Empathy for the Mentally Ill in Medical Education

hearing voices

Empathy is an important asset for a doctor. This ability to appreciate patients’ emotions and express this emotional awareness improves clinical outcomes, professional satisfaction, and patient adherence to medical recommendations, and is believed to significantly improve patient satisfaction. More on empathy and what it is can be read here

There is a significant decline in empathy during the third year of medical school. This decline occurs during a time when the curriculum is shifting toward patient-care activities.

Moreover, empathy for the mentally ill is often more difficult for physicians and med students, probably because they are unable to imagine the suffering of mental illness. Teaching empathy during medical education is difficult. They studied a variety of interventions, ranging from literature and medicine courses, attending a theatrical performance, and reflective writing to participating in a student hospitalization experience lasting 24–30 consecutive hours. These studies reported a qualitative increase in student empathy.

A recent study was published about the challenge of teaching medical students empathy for the mentally ill and the task of helping medical students understand what it is like to suffer from a mental illness.

How was this study done?
During their 6 weeks psychiatry rotation, 150 medical students participated in this study. They took part in the “Hearing Voices That Are Distressing” curriculum created by the National Empowerment Center.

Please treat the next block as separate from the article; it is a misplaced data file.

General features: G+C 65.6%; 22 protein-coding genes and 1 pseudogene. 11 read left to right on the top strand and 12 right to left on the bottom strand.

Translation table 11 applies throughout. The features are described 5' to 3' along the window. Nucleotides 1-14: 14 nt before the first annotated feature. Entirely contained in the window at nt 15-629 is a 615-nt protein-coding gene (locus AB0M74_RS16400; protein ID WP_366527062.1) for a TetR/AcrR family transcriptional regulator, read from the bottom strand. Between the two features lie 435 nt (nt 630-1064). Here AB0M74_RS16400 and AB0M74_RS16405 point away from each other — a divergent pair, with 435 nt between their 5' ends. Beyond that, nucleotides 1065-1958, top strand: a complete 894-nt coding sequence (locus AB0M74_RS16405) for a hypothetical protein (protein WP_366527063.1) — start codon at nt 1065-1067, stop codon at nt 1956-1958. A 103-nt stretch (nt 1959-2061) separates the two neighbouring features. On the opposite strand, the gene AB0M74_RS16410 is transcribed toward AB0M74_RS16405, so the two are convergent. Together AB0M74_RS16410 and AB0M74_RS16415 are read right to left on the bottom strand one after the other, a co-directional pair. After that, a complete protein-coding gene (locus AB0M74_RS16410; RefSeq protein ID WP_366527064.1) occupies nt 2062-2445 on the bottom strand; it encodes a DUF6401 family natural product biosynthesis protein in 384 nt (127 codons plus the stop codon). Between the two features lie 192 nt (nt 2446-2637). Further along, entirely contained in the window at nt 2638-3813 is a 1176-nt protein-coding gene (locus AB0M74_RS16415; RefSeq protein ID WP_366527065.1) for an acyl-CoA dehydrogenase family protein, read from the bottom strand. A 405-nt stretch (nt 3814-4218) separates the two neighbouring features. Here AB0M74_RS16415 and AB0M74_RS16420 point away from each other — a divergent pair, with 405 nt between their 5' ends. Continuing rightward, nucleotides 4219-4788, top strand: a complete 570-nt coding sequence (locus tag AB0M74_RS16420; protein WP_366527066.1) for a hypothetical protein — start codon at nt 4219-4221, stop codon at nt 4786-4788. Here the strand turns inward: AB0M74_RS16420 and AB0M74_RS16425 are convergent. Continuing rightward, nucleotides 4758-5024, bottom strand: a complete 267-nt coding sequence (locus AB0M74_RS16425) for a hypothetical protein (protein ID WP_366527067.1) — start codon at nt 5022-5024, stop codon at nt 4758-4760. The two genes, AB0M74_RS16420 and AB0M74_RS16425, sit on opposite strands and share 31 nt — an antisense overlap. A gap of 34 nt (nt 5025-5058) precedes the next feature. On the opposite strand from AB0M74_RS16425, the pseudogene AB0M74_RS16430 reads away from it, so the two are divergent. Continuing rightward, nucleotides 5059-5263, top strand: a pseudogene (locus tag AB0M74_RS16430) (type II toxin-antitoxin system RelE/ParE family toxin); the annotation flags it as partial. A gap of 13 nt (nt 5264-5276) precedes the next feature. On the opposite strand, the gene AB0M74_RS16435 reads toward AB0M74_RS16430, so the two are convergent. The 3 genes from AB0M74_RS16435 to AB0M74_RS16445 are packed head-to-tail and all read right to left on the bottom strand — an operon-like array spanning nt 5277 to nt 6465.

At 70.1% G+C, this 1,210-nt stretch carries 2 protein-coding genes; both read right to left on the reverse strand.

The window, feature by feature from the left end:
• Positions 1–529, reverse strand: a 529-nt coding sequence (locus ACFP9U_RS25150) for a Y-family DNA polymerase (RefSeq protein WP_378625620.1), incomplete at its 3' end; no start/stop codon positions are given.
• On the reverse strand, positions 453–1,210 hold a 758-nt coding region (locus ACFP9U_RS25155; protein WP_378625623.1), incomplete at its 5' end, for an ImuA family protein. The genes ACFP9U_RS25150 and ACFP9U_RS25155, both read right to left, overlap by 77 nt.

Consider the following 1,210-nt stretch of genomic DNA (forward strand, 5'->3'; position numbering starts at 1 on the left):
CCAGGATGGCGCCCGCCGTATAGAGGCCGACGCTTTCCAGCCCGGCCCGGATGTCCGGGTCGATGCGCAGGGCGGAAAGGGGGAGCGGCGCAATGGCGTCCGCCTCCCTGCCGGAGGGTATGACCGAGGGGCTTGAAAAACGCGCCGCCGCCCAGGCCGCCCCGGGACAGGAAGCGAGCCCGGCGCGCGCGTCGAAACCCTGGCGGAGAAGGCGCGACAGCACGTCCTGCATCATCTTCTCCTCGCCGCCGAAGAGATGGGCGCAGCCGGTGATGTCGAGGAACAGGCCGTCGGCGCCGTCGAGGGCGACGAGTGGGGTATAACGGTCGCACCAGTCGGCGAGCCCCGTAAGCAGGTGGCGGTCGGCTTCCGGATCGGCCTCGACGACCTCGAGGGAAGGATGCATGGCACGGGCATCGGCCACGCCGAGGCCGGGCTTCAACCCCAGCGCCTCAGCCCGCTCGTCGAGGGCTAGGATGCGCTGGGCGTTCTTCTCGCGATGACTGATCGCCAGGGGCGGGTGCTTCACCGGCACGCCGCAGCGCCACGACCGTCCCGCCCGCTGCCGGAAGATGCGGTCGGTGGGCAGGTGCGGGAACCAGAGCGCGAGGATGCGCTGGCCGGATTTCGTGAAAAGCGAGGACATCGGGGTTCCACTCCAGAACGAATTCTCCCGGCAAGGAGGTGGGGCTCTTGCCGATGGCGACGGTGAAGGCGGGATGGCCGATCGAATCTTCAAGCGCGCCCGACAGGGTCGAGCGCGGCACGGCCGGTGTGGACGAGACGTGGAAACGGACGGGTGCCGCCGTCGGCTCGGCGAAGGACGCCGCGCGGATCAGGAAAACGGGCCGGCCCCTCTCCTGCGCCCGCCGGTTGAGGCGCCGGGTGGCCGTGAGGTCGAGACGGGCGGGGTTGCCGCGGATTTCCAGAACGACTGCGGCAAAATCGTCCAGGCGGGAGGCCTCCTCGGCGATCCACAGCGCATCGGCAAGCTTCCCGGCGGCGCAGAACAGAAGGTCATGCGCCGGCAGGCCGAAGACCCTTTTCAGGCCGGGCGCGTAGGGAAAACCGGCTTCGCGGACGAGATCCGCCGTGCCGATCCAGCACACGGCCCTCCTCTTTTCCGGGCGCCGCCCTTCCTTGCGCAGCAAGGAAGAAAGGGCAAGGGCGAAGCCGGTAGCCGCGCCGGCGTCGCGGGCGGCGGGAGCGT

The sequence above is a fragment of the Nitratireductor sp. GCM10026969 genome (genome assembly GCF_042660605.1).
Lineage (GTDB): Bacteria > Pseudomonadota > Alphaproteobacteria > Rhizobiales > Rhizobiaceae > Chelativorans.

While the students were listening to the auditory hallucinations, they underwent a psychiatric interview and simplified cognitive testing and were asked to socially interact in the community.

Before and after the experiment the Jefferson Scale of Physician Empathy, Student Version, were used. After listening to the simulated auditory hallucinations and participating in the simplified neurocognitive testing, the students’ empathy score increased. Students in the comparison group had no significant difference in their empathy scores.

This study suggests that empathy may be increased when med students are given a brief glimpse into the mind of mentally ill patients. Students could better understand the behavior of patients with mental illness after this experience.

This study didn’t have a follow up, which is necessary to see whether the increase in empathy is maintained over time.
William Bunn, D.O. and Jan Terpstra, M.D. (2009). Cultivating Empathy for the Mentally Ill Using Simulated Auditory Hallucinations Academic Psychiatry DOI: 10.1176/appi.ap.33.6.457